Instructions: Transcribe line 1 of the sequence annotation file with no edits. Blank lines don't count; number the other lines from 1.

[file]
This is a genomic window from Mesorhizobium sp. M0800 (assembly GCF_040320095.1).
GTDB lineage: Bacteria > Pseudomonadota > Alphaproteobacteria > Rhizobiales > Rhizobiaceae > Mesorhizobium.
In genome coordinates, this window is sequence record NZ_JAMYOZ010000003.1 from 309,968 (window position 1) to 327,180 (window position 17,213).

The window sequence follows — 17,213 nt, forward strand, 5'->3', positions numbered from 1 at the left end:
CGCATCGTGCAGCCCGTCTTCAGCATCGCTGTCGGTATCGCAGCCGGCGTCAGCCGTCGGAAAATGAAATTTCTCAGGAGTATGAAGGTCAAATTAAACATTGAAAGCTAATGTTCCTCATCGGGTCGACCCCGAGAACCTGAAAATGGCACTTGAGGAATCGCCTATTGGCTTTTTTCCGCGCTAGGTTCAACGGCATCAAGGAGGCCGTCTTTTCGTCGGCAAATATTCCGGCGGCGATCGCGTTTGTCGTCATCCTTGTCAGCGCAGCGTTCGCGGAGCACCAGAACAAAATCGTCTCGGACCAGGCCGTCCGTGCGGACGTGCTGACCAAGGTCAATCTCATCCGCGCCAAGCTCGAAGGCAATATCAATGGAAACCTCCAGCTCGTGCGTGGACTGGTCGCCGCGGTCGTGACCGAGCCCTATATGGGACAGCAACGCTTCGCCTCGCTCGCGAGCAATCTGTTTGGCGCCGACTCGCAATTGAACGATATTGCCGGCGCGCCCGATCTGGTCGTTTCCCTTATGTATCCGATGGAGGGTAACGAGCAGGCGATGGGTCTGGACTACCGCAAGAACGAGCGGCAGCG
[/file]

This is a genomic window from Mesorhizobium sp. M0800 (assembly GCF_040320095.1).